orthography

[awr-thog-ruh-fee]
noun, plural orthographies for 3–5.
1.
the art of writing words with the proper letters, according to accepted usage; correct spelling.
2.
the part of language study concerned with letters and spelling.
3.
a method of spelling, as by the use of an alphabet or other system of symbols; spelling.
4.
a system of such symbols: Missionaries provided the first orthography for the language.
5.
an orthographic projection, or an elevation drawn by means of it.

Origin:
1425–75; late Middle English ortografye < Latin orthographia correct writing, orthogonal projection < Greek orthographía. See ortho-, -graphy

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World English Dictionary
orthography (ɔːˈθɒɡrəfɪ)
 
n , pl -phies
1.  a writing system
2.  a.  spelling considered to be correct
 b.  the principles underlying spelling
3.  the study of spelling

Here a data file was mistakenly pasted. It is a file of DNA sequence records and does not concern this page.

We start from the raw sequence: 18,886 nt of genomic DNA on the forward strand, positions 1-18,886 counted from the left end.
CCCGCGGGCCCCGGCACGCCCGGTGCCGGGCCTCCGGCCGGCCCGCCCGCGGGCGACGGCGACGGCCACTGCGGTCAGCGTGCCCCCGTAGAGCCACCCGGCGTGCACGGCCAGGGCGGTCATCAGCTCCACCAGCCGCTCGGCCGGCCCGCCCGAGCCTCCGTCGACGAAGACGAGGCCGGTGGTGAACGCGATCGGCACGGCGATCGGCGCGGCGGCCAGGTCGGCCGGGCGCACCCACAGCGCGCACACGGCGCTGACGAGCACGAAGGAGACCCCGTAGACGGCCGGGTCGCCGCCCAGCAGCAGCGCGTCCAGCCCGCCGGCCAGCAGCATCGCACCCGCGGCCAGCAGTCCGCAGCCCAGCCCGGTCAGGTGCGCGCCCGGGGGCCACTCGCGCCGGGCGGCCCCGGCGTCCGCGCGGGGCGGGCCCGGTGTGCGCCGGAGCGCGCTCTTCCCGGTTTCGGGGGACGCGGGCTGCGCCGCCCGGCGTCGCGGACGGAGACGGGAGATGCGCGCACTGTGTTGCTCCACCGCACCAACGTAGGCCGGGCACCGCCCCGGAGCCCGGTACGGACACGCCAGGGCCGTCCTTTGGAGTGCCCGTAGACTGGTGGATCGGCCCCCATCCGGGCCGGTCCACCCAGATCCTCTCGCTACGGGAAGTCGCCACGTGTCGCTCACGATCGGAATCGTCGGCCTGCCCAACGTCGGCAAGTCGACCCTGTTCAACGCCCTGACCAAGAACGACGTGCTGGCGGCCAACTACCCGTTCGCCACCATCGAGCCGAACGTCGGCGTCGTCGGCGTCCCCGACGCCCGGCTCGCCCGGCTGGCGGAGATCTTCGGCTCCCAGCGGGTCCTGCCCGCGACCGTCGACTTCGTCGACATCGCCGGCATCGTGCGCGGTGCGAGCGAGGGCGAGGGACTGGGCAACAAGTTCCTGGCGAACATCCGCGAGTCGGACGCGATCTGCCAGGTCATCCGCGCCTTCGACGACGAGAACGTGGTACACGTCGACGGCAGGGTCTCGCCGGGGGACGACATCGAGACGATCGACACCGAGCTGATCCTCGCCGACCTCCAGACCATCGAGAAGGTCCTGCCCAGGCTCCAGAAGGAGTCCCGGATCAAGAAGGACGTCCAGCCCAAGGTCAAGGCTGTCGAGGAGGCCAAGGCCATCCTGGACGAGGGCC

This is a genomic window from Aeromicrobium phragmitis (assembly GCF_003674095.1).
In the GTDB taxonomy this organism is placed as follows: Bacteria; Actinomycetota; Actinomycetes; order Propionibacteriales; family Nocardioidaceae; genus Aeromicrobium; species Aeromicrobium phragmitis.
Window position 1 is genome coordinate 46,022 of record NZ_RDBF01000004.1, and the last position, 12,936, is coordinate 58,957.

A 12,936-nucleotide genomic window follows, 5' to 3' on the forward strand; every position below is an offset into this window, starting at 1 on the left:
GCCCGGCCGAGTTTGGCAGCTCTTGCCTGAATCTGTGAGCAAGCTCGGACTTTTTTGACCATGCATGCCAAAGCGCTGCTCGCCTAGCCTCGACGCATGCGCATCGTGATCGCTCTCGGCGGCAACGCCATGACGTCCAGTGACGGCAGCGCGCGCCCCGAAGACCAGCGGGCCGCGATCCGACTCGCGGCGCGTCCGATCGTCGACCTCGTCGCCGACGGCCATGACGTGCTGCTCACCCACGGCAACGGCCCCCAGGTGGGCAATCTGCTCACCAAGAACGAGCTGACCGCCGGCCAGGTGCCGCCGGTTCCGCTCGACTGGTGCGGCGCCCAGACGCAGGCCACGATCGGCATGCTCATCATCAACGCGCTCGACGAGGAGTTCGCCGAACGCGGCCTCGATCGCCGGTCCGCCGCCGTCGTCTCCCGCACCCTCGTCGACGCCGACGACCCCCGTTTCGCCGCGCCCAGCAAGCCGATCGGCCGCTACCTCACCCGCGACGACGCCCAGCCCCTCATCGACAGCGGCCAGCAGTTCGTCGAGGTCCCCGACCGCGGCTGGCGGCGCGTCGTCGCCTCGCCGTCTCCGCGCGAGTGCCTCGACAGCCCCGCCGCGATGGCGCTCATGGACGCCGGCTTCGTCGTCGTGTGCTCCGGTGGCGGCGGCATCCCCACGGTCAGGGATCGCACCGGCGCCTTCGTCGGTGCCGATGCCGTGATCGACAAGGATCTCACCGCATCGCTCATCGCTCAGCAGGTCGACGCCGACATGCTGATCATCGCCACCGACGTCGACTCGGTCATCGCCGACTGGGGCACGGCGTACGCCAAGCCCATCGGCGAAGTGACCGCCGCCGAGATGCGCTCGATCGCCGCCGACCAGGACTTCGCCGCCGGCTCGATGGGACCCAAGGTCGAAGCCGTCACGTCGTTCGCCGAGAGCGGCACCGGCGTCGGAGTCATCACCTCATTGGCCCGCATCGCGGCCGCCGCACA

4.  orthographic projection
 
or'thographer
 
n
 
or'thographist
 
n

Collins English Dictionary - Complete & Unabridged 10th Edition
2009 © William Collins Sons & Co. Ltd. 1979, 1986 © HarperCollins
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Etymonline
Word Origin & History

orthography
"correct or proper spelling," c.1450, from M.Fr. orthographie (O.Fr. ortografie, 13c.), from L. orthographia, from Gk. orthos "correct" (see ortho-) + root of graphein "to write."
Online Etymology Dictionary, © 2010 Douglas Harper
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Example sentences
Orthography and speech are different notions in many important ways, yet it is
  easy for us to conflate them.
And he certainly practices what he preaches in terms of orthography.
And you don't need to take a course on orthography to appreciate that.
Variants of this orthography allow for easier computer typesetting.
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